In sum, the CBO is reaching to the frontiers of our economic knowledge – and quite possibly beyond – in its estimates of the labor-force impact of the ACA.  It is troubling that Washington is investing so much substantive energy and emotional angst in a matter subject to such enormous uncertainty.  It will be more troubling if people make consequential and perhaps irreversible decisions on such shaky grounds.

As one possible example of such a potentially errant course, Washington and the financial markets now await resolution of the impending re-imposition of the federal government’s statutory debt limit (tomorrow, in fact).  Taking the Treasury even near an exhaustion of its cash balances would raise anxiety levels throughout the economy – just what the nation does not need at this time.  If opponents of the ACA – whether they be considered right or wrong on substantive grounds – were to decide to use the debt limit as leverage to achieve a change in healthcare policy, and a standoff with the Administration should ensue, the consequences could be disastrous.

But again, CED believes that the design of the ACA brings on a number of ill effects.  The issues raised in the CBO report arise to some degree from the separate treatment of persons under Medicaid, versus under the exchanges, versus under employer-provided coverage; with different treatment of Medicaid in different states (this the result of the Supreme Court decision); and with income-based phaseouts of eligibility and subsidies, including notch effects (for example, where one dollar of additional income can end eligibility for Medicaid, or can decrease the subsidy for coverage under an exchange by hundreds of dollars for households with quite modest incomes).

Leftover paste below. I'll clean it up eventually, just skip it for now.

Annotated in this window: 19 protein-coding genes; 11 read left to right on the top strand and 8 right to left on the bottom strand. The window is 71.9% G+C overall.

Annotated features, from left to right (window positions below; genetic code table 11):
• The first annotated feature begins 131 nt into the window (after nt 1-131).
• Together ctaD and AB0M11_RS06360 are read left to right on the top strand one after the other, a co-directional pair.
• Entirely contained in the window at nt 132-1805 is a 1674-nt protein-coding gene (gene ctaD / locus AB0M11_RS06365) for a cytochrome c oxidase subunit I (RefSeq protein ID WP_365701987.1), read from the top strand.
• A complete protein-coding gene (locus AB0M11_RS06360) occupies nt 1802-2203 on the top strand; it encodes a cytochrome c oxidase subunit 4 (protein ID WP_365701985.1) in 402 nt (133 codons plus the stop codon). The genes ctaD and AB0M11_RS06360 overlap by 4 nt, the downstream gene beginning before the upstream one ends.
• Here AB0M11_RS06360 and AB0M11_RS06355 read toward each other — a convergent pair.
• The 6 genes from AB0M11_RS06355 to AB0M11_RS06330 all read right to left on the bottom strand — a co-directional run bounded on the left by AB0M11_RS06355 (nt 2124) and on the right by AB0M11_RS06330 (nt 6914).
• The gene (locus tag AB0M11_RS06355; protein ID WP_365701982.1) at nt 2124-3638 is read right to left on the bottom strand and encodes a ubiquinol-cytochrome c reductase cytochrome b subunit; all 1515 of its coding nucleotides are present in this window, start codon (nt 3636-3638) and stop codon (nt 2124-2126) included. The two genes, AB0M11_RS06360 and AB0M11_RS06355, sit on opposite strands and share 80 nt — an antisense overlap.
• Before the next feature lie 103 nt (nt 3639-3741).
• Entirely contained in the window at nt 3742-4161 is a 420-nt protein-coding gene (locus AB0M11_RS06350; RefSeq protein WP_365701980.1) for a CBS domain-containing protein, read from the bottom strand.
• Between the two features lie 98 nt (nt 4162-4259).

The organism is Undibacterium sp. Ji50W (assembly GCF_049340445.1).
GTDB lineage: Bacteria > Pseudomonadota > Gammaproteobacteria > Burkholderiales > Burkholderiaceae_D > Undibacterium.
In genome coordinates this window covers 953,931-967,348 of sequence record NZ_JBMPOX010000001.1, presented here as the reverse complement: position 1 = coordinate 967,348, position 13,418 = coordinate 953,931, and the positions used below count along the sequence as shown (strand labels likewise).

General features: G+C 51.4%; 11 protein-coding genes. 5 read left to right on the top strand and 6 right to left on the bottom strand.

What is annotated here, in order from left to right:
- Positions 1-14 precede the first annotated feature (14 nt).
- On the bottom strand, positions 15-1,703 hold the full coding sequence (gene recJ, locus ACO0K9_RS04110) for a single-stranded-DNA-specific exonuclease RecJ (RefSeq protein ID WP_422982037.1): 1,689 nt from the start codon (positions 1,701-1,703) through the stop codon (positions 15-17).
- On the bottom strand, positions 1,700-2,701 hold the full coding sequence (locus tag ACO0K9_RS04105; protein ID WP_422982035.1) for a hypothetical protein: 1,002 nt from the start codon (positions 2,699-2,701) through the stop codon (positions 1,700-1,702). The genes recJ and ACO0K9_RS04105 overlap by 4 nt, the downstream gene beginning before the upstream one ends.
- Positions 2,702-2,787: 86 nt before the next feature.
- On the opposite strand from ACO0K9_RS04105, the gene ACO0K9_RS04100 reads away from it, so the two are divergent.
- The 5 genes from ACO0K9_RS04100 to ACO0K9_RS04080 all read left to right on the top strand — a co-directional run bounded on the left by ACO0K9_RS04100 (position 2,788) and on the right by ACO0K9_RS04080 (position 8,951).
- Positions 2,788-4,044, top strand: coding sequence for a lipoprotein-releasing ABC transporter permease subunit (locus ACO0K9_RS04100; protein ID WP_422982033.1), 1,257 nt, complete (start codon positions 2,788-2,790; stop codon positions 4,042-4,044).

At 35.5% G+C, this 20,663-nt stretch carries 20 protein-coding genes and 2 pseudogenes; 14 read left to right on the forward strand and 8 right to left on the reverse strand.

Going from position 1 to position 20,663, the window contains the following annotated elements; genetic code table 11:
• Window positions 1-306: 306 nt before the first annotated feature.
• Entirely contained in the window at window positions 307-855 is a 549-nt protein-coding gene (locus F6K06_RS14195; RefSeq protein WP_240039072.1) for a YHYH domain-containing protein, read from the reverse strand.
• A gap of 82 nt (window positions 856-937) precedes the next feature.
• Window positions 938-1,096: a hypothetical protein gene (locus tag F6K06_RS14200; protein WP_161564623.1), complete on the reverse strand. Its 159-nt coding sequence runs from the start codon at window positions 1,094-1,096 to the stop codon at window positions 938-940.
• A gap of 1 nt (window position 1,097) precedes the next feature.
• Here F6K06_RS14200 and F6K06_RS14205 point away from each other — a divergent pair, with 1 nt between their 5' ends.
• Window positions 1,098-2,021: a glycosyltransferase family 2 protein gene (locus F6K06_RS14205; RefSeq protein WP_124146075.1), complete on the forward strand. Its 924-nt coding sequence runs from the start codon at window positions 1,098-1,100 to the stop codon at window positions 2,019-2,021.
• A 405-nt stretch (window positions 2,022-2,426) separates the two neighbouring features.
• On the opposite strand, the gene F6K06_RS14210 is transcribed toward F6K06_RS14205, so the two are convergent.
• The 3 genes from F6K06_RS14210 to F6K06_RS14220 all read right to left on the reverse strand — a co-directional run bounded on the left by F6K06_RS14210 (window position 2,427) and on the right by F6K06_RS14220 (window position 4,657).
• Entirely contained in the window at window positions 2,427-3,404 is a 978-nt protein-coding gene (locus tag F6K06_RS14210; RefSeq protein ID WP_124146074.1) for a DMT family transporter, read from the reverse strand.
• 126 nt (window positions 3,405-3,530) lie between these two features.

And oh – By the way, CBO also provided new estimates of the budget deficits and debt going forward, which usually is the headline from this annual exercise.  And apart from the estimate for 2014, the projected deficits are larger, and the projected debt is correspondingly higher.  By 2023, the debt is projected to be greater than the previous estimate by a little more than $1 trillion.

So after spending these moments of our precious youth worrying over the intricacies and detailed effects of the largest change in healthcare policy in generations, we now find that the outlook for the nation’s finances is both worse and ultimately unsustainable – almost solely because of the cost of health care.  We believe that CED’s vision for the U.S. healthcare system is far superior, and we commend it to your consideration.  The nation must address health care and the budget at some point, and as exhausted as our policymaking apparatus may be at this moment, the sooner, the better.